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The People v. Matthew Lucas Frazier

March 20, 2013


(Super. Ct. No. 10F6928)

The opinion of the court was delivered by: Blease , Acting P. J.

P. v. Frazier



California Rules of Court, rule 8.1115(a), prohibits courts and parties from citing or relying on opinions not certified for publication or ordered published, except as specified by rule 8.1115(b). This opinion has not been certified for publication or ordered published for purposes of rule 8.1115.

Following a jury trial, defendant Matthew Lucas Frazier was convicted of two counts of criminal threats (Pen. Code, § 422)*fn1 and two counts of deterring an executive officer (§ 69). The trial court sustained a strike, a serious felony, and two prior prison term allegations (§§ 1170.12, 667, subd. (a)(1), 667.5, subd. (b)), and sentenced defendant to seven years and eight months in state prison.

On appeal, defendant contends the trial court erred in addressing his Pitchess*fn2 motion, erred in failing to give a unanimity instruction for one of the counts, and improperly imposed a stayed probation revocation fine. The Attorney General argues that the trial court imposed an unlawful sentence by striking the punishment for one of the criminal threats counts. We shall modify the sentence on one of the criminal threats counts, order a correction to the abstract, and affirm the judgment as modified.


On September 26, 2010, at around 6:00 p.m., Redding Police Department Officer Jason Rhoads responded to a call of a fight near a local motel. Officer Rhoads drove towards the disturbance, and saw defendant running from the area of the motel. Defendant appeared to be "impaired"; he stumbled as he ran, had an injured face, abrasions on his knee, and blood and dirt on his shirt.

Officer Rhoads drove into a gas station towards which defendant was running and tried to get his attention. When Officer Rhoads got out of his patrol car, defendant changed direction and began running towards him "at a rapid pace." Officer Rhoads called on defendant to stop. When defendant did not stop, Officer Rhoads sprayed him with pepper spray. Defendant fell to the ground, but continued yelling.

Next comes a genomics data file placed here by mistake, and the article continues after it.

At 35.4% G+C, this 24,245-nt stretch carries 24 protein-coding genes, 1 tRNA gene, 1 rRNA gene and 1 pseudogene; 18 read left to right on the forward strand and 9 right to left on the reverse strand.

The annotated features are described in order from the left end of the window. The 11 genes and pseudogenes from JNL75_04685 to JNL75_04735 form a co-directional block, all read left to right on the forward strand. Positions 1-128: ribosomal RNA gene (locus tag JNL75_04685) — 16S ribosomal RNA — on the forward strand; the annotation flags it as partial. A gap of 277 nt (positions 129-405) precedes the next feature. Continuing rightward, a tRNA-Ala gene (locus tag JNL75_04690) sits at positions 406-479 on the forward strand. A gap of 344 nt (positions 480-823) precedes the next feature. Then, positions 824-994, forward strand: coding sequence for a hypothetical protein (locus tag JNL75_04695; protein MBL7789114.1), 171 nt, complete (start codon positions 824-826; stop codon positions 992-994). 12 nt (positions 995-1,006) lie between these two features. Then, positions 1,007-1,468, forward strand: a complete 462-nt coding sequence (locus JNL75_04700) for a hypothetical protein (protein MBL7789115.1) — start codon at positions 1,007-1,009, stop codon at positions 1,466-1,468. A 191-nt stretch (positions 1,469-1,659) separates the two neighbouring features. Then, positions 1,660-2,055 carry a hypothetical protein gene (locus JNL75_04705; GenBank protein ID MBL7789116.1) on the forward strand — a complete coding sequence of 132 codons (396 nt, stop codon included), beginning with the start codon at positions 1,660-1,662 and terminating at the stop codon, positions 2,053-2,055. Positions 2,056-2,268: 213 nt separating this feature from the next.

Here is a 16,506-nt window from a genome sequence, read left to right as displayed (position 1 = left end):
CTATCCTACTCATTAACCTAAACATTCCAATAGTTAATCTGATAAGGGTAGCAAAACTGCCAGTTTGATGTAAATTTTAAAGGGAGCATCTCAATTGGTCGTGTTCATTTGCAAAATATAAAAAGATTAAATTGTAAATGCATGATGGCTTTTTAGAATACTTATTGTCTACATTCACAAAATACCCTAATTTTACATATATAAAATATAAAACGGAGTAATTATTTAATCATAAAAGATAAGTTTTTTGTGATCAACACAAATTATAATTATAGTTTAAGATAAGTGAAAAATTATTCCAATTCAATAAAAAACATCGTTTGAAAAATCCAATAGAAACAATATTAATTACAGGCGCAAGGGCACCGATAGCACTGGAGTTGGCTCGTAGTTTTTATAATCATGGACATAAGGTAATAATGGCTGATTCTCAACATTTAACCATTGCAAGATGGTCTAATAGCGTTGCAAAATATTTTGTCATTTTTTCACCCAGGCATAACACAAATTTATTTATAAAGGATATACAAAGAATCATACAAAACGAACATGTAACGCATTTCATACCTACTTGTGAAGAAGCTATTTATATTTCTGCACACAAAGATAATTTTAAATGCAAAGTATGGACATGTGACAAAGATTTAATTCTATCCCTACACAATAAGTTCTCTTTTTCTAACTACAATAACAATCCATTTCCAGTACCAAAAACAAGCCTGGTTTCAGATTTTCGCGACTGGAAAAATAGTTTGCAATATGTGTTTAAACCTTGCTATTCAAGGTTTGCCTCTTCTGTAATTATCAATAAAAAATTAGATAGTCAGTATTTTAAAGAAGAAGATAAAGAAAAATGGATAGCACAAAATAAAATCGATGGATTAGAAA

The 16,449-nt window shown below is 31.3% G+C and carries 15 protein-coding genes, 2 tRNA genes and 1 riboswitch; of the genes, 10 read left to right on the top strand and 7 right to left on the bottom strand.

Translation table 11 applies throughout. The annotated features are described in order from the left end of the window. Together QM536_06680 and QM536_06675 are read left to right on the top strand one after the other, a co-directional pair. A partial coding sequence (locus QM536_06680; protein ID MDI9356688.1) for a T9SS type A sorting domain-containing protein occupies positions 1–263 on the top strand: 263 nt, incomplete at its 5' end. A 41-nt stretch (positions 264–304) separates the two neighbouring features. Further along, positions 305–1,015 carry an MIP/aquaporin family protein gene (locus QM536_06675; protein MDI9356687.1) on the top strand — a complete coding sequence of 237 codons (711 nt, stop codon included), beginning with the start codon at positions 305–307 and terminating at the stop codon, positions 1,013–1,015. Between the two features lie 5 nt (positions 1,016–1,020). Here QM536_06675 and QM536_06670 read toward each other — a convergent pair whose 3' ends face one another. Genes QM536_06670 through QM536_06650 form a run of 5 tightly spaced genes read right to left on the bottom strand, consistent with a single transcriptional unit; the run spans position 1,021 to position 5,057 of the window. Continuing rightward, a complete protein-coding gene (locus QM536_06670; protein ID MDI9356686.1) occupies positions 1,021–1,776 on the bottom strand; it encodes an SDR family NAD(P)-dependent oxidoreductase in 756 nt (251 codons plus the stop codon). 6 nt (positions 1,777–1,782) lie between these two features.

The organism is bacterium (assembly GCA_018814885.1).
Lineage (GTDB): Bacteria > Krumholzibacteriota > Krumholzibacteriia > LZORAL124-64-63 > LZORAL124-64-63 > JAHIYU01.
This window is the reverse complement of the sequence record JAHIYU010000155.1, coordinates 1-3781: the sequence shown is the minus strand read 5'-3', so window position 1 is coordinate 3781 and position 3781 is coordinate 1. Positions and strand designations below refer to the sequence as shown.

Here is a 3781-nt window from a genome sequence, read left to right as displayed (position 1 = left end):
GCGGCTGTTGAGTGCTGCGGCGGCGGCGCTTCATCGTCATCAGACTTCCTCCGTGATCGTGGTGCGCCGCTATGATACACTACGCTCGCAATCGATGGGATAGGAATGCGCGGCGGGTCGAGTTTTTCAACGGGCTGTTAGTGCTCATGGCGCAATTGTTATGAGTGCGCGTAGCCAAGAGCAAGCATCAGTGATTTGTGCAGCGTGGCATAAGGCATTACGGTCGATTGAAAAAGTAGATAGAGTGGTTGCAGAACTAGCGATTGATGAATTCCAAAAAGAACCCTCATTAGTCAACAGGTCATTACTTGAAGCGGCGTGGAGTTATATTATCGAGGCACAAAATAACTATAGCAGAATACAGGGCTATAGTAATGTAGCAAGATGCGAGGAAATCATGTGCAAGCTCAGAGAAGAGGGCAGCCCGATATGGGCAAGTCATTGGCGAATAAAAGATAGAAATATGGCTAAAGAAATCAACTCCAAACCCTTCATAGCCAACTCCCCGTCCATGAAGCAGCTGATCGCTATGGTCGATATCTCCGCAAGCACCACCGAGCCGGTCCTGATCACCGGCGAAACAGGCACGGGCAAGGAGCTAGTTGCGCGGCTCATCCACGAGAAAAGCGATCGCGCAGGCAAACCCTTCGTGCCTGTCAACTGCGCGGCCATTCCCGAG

Officer Rhoads and another officer handcuffed defendant and placed him in Officer Rebecca Zufall's patrol car. Defendant had a strong odor of alcohol on him as he was being arrested. Defendant yelled, spit inside the car, and hit his head against the window. He did not stop until threatened with restraints and a spit hood.

Defendant was very belligerent towards the jail staff, and would not let the nurse examine him at the county jail. He was then placed in restraints on a gurney and transported to the hospital for medical clearance. Defendant was combative during the trip to the hospital and in the emergency room.

Defendant was placed in a hospital room with Officers Rhoads and Zufall. Corporal Peter Brindley was in and out of defendant's hospital room. Defendant, who was restrained to a bed, continued to be hostile and use profanity. He looked at Officer Rhoads and said, "Alpha Bravo, bye." Officer Rhoads, who knew defendant had been in prison, took this as a threat, with "A.B." referring to the Aryan Brotherhood prison gang. Defendant also said he knew someone in the military who served in Iraq; he started singing a "Bomb Iraq" parody of the Beach Boys song "Barbara Ann," and telling Officer Rhoads "bye," which the officer interpreted as a threat directed against him. Defendant also asked Officer Rhoads if he knew the "H.A.," a reference to the Hell's Angels motorcycle gang, had been in the town during the prior weekend. He then told Officer Roads: "All I need to do is make a phone call." Several times defendant told Officer Rhoads "You're fucked. Bye."

In the emergency room, defendant looked at Officer Zufall and said, "You know when the H.A.'s were in town five to six days ago, all I got to do is make a call," and then said, "[Y]ou're fucked." Members of the Hells Angels were in Redding the previous weekend.

Corporal Brindley asked defendant if he was threatening Officer Rhoads. Defendant said he was not, and continued to make the same comments.

Officers Roads and Zufall took defendant's threats seriously.

Officer Will Williams interviewed defendant two days later. Defendant said he was sorry for talking, but he had been very drunk. He did not remember making any of the statements at issue, and was not affiliated with any members of the Aryan Brotherhood or the Hell's Angels.



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